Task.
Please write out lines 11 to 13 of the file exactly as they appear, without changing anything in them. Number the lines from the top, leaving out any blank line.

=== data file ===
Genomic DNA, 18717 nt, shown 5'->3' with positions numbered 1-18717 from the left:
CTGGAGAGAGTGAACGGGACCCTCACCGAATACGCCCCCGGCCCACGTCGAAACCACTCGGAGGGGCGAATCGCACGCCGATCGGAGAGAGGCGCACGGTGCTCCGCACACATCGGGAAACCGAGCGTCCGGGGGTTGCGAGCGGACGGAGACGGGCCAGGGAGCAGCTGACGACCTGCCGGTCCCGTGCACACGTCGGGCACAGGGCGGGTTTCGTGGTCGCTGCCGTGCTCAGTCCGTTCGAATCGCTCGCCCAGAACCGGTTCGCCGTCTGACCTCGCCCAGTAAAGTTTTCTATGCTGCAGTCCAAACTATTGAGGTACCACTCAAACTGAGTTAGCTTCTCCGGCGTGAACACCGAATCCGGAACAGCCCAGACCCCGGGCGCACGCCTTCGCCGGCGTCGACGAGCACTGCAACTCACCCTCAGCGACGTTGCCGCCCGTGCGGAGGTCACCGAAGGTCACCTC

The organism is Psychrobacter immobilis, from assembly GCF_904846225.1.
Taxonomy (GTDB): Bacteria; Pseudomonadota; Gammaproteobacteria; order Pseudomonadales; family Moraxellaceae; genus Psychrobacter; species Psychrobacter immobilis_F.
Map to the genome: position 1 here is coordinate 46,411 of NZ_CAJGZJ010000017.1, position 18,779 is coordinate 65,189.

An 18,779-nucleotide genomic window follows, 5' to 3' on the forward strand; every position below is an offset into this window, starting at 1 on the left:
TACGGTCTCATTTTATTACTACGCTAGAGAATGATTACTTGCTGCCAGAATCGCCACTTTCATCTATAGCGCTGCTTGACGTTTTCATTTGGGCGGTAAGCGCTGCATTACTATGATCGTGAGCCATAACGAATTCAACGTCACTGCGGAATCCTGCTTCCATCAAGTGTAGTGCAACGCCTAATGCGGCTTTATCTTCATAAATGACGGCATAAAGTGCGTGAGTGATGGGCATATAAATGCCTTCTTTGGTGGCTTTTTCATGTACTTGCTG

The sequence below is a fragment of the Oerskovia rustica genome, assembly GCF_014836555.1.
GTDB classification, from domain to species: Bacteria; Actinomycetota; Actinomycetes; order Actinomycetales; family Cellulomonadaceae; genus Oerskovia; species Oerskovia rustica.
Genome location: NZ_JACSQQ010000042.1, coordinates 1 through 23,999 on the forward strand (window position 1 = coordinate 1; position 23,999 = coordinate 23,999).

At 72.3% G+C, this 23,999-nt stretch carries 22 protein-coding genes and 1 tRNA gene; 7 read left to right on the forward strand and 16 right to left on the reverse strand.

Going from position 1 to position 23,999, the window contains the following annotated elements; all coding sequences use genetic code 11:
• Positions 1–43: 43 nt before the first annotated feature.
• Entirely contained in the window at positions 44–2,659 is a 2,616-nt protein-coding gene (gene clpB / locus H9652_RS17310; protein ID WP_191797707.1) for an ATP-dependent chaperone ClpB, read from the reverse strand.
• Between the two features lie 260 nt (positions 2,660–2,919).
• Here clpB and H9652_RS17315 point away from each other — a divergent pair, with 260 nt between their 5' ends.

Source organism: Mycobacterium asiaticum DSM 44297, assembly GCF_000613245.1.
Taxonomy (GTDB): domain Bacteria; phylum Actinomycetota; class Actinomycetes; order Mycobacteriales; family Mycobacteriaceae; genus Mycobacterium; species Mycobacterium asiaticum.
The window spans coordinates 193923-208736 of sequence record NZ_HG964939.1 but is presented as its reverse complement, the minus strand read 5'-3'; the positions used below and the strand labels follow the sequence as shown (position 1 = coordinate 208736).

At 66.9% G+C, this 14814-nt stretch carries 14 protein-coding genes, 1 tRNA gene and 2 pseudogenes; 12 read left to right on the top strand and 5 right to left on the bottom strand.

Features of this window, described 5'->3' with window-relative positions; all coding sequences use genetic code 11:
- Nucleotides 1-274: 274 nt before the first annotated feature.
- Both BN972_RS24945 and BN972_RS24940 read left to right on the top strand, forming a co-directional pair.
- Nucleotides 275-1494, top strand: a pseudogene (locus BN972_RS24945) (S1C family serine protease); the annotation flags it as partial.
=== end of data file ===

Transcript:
At 72.3% G+C, this 23,999-nt stretch carries 22 protein-coding genes and 1 tRNA gene; 7 read left to right on the forward strand and 16 right to left on the reverse strand.

Going from position 1 to position 23,999, the window contains the following annotated elements; all coding sequences use genetic code 11:
• Positions 1–43: 43 nt before the first annotated feature.